from the sampling-is-how-hip-hop-works dept
And, of course, it's quite common for those mixtapes to involve some sort of infringement, but generally no one has a problem with this (unless you're clueless legacy entertainment industry players), especially since these mixtapes are all given away for free, and generally do help promote those other works. It's really become the "new radio" in hip hop.
But there's always someone who lets jealousy get in the way. That appears to be the case with Robert Hall, better known as the rapper Loud Finesse, who had a hit in 1995 called "Hip 2 Da Game." You may remember it:
It turns out that one of the songs Mac Miller released for his mixtape was called Kool Aid & Frozen Pizza, which has him rapping over the same music track:
The lyrics are entirely different, but the music is obviously the same.
Note, again, that this song was given away for free in a YouTube video and mixtape. It was never sold. It's not on Miller's album. But, jealousy rears its ugly head and Lord Finesse has now sued Miller and his label, Rostrum, and the popular mixtape site DatPiff.com for $10 million -- and the fact that this is all about jealousy is pretty clear from the details of the lawsuit. It points out that Miller got famous, in part, because of his mixtape and thus Finesse seems to think that Miller needs to pay him for getting famous. Once again, he's being sued for $10 million, because of a song which he never sold.
Of course, if you know anything at all about hip hop, you know that its roots came from rappers building on the works of others, taking rhythms and beats and putting new lyrics over them. What many consider to be the very first popular hip hop song, "Rapper's Delight," by the Sugarhill Gang, came about when they rapped over "Good Times" by Chic.
So, you might wonder, does Lord Finesse have a history of building on the works of others? Glad you asked. Why yes, he does. He's widely sampled other artists. Oh, and the music in Hip 2 Da Game? You guessed it. Sampled. It's from Oscar Peterson's excellent jazz song, "Dream of You." Tragically, there doesn't seem to be a YouTube version of that up, but if you have Spotify, you can listen to it here:
Hip hop artist/commentator on culture and copyright, Dan Bull, found this whole situation pretty ridiculous and decided to do what he does best: write and perform a song about it. And, better yet, he did so using the same musical backing track from Finesse... er... Peterson.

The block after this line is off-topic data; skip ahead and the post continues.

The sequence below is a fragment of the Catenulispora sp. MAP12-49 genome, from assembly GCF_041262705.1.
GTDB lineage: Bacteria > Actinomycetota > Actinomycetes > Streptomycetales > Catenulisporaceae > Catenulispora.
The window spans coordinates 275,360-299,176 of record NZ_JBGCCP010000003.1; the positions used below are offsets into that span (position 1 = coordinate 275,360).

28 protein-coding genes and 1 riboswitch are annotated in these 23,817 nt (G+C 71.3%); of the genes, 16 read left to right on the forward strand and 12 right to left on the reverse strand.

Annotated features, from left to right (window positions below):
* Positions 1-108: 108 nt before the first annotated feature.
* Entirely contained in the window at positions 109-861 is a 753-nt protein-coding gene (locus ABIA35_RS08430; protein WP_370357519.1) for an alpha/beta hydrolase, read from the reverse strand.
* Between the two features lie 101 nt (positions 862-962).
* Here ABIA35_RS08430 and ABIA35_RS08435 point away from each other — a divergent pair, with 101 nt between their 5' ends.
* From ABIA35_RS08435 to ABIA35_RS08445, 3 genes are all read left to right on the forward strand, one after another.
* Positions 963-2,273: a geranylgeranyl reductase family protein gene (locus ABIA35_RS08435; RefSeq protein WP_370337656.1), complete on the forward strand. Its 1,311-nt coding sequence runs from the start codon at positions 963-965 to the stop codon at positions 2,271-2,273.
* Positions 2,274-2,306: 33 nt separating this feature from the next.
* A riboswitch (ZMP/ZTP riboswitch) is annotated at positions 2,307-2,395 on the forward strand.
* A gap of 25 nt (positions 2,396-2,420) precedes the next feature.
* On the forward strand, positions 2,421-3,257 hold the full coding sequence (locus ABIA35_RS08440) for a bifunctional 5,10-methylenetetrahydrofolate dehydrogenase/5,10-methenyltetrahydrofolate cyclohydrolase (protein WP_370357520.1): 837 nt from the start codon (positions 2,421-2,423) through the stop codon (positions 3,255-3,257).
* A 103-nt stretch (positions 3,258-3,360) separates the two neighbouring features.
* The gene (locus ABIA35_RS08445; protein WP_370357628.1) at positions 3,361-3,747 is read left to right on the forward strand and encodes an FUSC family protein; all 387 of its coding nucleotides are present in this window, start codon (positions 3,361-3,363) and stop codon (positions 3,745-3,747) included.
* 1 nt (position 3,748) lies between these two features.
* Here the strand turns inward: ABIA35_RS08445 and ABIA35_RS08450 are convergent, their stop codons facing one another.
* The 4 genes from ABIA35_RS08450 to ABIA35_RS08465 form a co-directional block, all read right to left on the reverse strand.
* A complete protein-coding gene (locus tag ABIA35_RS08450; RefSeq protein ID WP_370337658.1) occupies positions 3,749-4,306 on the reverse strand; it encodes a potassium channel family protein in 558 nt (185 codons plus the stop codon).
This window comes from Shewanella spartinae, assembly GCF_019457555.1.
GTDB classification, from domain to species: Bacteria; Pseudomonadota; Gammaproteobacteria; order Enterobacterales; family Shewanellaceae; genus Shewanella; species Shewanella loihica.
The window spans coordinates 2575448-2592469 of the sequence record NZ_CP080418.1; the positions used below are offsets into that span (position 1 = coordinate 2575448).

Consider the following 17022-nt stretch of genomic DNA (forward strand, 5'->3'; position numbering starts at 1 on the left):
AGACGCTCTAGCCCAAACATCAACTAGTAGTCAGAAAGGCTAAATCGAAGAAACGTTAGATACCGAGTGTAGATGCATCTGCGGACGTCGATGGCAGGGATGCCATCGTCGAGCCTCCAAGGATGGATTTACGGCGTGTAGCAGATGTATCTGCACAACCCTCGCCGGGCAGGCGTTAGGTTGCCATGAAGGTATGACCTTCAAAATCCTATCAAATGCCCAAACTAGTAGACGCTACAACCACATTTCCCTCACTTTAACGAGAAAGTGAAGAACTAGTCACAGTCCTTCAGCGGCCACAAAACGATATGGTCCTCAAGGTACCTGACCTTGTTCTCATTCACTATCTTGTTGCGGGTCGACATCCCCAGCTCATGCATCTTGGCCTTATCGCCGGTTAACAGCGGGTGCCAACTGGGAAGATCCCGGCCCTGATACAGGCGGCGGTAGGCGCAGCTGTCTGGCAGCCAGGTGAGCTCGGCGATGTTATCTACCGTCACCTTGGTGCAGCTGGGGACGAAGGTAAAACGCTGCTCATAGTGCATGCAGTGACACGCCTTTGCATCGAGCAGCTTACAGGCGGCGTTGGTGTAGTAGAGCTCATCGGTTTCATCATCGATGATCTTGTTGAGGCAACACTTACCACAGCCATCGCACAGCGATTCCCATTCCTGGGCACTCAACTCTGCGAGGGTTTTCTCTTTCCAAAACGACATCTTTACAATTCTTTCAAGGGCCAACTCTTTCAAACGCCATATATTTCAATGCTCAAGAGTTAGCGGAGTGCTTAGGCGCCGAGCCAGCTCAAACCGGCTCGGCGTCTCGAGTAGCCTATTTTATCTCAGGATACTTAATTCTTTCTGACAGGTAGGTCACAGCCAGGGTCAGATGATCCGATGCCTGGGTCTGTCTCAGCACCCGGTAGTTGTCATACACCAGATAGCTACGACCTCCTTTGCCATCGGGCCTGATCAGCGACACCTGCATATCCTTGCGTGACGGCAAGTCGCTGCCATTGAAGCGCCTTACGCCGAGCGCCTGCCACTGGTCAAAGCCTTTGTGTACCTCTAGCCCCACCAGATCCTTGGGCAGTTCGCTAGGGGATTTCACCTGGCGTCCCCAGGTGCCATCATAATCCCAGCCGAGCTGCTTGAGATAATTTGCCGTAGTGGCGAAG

This is actually interesting at a variety of levels (and equally unfortunate at a number of levels). The mixtape culture and building on the works of others is really pretty core to the hip hop world. There's a mostly unspoken agreement just within the culture that as long as you're not selling the tracks, it's encouraged to take the rhythms from another and build on it. Going against those social norms which have been pretty strongly developed over the past decade plus, is really hitting back against the basic rules that the community has established for itself, outside of what copyright allows.
In fact, the hip hop mixtape/blog world has been fascinating to watch over the past few years, in part because it actually shows how cultural norms can often set the rules for how these things work, without having to fall back on copyright laws at all. Basic social pressure can often keep most people in line. But when one breaks those social norms -- whether because of jealousy, or because they think there's a quick profit to be earned -- it can come back to haunt them.
That said, there's actually an interesting tie-in to another story we wrote about recently, discussing innovation vs. permission as frameworks for how progress should occur. While we were mostly talking about technology/entrepreneurial innovation, it clearly applies to creativity as well. All sorts of music creations came about because of innovation without permission. Soul music, jazz music, hip-hop and rock-and-roll all exist basically because of people deciding to innovate by building on the works of someone else without permission. Trying to shove a permission based system into that creates massive chilling effects and limits the kind of great music that can be created. Copyright is supposed to be about promoting progress, and yet, once again, it's used to hold it back.